2. I understand that ocular dominance and choosing the 'near' eye correctly is important when considering monovision. Tests can be performed to determine which eye, right or left, is dominant, or preferred eye for viewing, in a particular person. Conventional wisdom holds that if contemplating monovision, the non-dominant eye corrected for near, and the dominant eye should be maintained or corrected for distance. While this is a guideline, it should not be construed as an absolute rule. A very small percentage of persons may be co-dominant (similar to being ambidextrous), and in rare circumstances a person may actually prefer using the dominant eye for near viewing. The methods for testing and determining ocular dominance are not always 100% accurate; there is some subjective component in the measurement process; and different eye doctors may use slightly different methods of testing. It is critical to determine through use of glasses or contact lenses which combination is best for each person prior to undertaking any surgical intervention. Be sure you understand this and have discussed with your surgeon which eye should be corrected for near, and if applicable, which eye for distance. If you have any doubts or uncertainty, surgery should be delayed until a solid comfort level is attained through use of monovision contact lenses. Under no circumstances should you consider undertaking monovision surgical correction before you are convinced it will be right for you. Once surgery is performed, it is not always possible to undo what is done, or to reverse the near and distance eye without some loss of visual quality.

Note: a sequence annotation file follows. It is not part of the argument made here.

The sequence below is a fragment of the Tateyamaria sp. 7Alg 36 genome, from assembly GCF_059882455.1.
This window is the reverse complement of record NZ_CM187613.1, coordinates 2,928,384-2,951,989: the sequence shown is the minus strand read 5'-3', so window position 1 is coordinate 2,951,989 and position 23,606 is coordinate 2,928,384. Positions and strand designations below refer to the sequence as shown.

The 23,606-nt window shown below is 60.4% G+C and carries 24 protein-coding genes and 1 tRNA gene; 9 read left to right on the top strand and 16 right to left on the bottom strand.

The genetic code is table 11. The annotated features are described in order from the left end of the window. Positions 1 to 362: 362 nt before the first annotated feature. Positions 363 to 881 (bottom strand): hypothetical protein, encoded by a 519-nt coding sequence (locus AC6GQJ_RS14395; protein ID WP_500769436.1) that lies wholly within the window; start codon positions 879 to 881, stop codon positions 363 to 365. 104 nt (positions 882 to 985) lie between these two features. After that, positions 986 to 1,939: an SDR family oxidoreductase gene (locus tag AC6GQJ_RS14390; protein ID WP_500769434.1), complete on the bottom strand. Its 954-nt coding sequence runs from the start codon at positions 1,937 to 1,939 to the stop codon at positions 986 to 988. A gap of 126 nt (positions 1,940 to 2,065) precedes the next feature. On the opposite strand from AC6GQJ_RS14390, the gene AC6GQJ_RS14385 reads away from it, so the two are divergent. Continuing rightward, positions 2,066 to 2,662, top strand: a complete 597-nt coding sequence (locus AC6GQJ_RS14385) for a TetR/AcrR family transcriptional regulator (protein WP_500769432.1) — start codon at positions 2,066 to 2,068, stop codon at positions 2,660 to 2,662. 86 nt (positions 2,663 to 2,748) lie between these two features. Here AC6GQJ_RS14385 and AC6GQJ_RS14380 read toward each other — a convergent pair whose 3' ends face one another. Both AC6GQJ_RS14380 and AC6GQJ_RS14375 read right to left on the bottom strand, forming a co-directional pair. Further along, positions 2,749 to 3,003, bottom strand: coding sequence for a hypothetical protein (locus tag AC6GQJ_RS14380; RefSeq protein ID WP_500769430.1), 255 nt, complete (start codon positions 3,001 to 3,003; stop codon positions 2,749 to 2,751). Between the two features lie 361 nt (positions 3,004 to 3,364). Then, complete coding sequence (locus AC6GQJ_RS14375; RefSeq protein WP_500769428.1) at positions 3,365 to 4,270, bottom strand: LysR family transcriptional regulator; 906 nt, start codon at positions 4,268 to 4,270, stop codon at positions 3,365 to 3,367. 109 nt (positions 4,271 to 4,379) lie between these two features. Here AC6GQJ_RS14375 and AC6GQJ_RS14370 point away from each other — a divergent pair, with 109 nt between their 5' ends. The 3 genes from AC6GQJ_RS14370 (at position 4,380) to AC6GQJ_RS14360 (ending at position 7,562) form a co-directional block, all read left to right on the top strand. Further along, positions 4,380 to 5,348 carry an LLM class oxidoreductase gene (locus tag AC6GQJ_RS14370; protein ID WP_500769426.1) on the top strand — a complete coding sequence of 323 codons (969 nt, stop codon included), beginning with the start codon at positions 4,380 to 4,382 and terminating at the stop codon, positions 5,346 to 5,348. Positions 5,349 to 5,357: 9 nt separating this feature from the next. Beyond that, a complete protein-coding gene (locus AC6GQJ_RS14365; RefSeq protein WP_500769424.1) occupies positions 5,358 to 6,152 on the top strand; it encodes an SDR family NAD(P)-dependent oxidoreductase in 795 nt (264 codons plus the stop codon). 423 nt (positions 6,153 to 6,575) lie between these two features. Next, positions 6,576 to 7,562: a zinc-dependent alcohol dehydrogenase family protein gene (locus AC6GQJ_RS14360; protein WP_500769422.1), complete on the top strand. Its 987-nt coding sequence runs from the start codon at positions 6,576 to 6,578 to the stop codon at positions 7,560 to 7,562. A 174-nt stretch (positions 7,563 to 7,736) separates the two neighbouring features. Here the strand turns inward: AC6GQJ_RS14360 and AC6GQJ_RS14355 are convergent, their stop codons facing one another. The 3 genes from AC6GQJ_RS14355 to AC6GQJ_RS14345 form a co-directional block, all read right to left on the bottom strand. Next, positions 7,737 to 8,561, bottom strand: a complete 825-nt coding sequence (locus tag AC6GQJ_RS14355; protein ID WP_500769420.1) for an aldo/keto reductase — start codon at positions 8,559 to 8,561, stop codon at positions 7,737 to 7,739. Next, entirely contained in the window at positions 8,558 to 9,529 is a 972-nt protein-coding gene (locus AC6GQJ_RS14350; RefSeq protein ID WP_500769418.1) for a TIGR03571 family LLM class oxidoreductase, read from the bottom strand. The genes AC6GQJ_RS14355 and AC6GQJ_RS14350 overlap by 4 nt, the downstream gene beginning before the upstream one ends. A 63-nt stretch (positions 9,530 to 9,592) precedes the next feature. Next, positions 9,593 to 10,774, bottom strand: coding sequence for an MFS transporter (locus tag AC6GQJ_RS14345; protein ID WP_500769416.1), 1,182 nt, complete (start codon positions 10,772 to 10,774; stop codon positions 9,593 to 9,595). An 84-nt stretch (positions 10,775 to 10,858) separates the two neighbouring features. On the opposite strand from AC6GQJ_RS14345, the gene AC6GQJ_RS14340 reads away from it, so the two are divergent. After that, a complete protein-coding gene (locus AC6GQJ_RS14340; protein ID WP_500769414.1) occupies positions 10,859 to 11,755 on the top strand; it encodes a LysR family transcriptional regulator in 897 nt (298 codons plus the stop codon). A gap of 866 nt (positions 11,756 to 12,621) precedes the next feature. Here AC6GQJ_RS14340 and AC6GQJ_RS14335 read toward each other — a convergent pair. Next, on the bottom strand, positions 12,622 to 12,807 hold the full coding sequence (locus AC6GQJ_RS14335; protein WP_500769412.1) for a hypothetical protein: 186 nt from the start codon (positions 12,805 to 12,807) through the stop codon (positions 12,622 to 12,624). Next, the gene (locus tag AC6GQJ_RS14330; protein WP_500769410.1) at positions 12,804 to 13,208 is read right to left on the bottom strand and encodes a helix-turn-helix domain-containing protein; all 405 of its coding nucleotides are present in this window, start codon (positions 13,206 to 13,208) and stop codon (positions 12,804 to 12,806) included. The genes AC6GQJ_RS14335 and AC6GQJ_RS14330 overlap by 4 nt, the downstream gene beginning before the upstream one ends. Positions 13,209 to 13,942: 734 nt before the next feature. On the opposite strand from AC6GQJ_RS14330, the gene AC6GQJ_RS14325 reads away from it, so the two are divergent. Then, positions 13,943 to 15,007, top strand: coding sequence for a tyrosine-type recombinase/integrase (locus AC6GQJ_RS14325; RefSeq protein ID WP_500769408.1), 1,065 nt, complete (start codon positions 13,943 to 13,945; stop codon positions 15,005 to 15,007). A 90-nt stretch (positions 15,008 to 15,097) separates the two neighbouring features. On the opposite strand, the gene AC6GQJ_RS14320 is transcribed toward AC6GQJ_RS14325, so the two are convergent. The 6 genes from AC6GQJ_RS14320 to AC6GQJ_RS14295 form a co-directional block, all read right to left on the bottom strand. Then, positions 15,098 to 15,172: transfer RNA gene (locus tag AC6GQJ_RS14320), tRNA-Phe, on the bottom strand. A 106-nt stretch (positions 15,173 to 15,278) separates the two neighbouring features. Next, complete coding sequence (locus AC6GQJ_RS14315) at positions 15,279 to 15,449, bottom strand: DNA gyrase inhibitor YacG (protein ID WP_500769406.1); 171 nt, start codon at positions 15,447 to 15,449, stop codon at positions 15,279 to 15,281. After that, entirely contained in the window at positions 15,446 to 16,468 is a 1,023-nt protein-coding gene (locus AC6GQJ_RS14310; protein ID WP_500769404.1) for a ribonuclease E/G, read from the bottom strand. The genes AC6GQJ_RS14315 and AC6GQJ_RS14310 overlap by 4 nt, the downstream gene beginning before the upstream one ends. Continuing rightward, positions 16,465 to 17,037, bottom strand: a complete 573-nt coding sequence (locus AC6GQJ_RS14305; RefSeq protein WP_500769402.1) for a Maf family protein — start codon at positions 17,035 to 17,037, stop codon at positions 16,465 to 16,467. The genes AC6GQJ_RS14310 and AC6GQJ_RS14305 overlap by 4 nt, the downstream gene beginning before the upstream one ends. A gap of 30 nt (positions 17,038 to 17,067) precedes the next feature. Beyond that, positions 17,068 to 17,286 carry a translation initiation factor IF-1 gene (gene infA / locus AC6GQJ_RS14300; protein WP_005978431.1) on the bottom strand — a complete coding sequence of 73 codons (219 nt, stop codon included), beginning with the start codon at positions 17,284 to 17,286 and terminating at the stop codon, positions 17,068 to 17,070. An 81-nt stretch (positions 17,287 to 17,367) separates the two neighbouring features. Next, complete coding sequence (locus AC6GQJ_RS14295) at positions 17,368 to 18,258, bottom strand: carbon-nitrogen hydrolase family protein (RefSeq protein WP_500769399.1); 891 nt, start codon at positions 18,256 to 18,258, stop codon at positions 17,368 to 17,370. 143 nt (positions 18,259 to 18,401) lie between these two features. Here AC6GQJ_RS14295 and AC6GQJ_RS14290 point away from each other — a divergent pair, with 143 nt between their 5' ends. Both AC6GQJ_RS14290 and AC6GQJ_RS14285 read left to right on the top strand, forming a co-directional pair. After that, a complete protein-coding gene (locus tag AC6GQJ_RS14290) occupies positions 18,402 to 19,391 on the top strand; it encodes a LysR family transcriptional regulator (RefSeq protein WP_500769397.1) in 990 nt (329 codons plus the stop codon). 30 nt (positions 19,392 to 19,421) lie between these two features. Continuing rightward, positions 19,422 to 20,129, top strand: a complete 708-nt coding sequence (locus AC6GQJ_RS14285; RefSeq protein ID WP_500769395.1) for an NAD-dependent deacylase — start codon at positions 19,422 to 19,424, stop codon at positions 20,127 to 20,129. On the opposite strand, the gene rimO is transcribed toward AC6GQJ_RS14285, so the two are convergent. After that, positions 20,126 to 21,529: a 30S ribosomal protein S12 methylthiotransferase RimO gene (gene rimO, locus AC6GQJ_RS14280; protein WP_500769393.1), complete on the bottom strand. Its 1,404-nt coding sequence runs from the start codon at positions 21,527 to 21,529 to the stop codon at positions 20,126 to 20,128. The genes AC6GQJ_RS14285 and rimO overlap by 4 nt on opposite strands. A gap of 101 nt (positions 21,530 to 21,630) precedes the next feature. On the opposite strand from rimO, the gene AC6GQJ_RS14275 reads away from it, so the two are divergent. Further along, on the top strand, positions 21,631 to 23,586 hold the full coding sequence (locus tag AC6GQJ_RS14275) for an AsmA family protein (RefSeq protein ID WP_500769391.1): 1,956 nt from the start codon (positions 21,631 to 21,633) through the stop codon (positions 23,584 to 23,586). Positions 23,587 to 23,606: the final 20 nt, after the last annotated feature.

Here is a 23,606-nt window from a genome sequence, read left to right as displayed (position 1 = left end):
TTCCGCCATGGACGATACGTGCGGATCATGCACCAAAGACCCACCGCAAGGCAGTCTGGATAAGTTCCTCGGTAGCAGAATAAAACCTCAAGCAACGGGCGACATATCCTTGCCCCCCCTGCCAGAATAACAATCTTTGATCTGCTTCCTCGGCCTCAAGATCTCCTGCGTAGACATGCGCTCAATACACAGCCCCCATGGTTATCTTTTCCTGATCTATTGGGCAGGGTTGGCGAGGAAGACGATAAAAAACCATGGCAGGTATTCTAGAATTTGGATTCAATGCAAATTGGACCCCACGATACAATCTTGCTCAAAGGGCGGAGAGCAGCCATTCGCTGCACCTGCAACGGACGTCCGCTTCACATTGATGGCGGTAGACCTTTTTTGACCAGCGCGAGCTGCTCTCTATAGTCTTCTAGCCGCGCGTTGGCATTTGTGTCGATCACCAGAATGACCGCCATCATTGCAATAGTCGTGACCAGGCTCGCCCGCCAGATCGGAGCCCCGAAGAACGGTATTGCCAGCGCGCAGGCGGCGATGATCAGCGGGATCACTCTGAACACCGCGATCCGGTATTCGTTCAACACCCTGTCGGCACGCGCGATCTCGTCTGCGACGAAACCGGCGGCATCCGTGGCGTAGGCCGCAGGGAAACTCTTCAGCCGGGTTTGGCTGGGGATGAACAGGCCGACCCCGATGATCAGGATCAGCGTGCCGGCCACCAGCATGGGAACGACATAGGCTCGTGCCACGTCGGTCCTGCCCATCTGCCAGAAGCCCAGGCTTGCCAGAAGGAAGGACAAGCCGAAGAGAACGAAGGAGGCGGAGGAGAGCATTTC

3. I understand that visual acuity I initially gain from NearVision CK™ could regress, and that my vision could go partially or completely back to the level it was immediately prior to having the procedure.

4. I understand that I may not get a full correction from NearVision CK™ and that I may require future enhancement procedures or the use of glasses or contact lenses. This procedure may also cause an increase in my astigmatism , which may cause blurred vision.

5. I understand that an overcorrection could occur, causing me to become nearsighted, and that this nearsightedness could be either permanent or treatable.

6. I understand that the correction that I can expect to gain from NearVision CK™ may not be perfect and it is not realistic to expect that this procedure will result in perfect vision, at all times, under all circumstances, for the rest of my life. I understand I may need glasses to refine my vision for some purpose requiring fine detailed vision after some point in my life, and that this might occur soon after surgery or years later.